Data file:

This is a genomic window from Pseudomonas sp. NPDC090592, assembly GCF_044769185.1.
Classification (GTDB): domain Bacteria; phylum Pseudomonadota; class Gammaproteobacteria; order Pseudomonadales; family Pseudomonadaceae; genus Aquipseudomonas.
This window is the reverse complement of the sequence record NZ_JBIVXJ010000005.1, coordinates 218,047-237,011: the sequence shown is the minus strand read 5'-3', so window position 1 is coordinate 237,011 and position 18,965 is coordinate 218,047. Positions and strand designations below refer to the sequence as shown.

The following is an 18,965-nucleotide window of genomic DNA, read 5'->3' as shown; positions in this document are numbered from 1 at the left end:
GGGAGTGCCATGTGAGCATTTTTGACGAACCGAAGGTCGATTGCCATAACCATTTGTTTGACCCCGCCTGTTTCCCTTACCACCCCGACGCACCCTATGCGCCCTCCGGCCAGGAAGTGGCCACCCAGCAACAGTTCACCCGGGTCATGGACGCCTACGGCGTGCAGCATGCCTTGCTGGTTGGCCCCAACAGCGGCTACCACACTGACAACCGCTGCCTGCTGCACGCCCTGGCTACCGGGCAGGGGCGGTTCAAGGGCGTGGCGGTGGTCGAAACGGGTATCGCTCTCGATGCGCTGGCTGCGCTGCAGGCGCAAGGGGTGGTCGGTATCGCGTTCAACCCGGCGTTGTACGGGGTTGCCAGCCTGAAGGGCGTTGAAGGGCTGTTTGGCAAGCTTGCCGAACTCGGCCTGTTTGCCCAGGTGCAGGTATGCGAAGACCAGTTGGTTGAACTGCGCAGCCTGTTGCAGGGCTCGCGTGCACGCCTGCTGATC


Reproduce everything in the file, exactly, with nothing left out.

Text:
This is a genomic window from Pseudomonas sp. NPDC090592, assembly GCF_044769185.1.
Classification (GTDB): domain Bacteria; phylum Pseudomonadota; class Gammaproteobacteria; order Pseudomonadales; family Pseudomonadaceae; genus Aquipseudomonas.
This window is the reverse complement of the sequence record NZ_JBIVXJ010000005.1, coordinates 218,047-237,011: the sequence shown is the minus strand read 5'-3', so window position 1 is coordinate 237,011 and position 18,965 is coordinate 218,047. Positions and strand designations below refer to the sequence as shown.

The following is an 18,965-nucleotide window of genomic DNA, read 5'->3' as shown; positions in this document are numbered from 1 at the left end:
GGGAGTGCCATGTGAGCATTTTTGACGAACCGAAGGTCGATTGCCATAACCATTTGTTTGACCCCGCCTGTTTCCCTTACCACCCCGACGCACCCTATGCGCCCTCCGGCCAGGAAGTGGCCACCCAGCAACAGTTCACCCGGGTCATGGACGCCTACGGCGTGCAGCATGCCTTGCTGGTTGGCCCCAACAGCGGCTACCACACTGACAACCGCTGCCTGCTGCACGCCCTGGCTACCGGGCAGGGGCGGTTCAAGGGCGTGGCGGTGGTCGAAACGGGTATCGCTCTCGATGCGCTGGCTGCGCTGCAGGCGCAAGGGGTGGTCGGTATCGCGTTCAACCCGGCGTTGTACGGGGTTGCCAGCCTGAAGGGCGTTGAAGGGCTGTTTGGCAAGCTTGCCGAACTCGGCCTGTTTGCCCAGGTGCAGGTATGCGAAGACCAGTTGGTTGAACTGCGCAGCCTGTTGCAGGGCTCGCGTGCACGCCTGCTGATC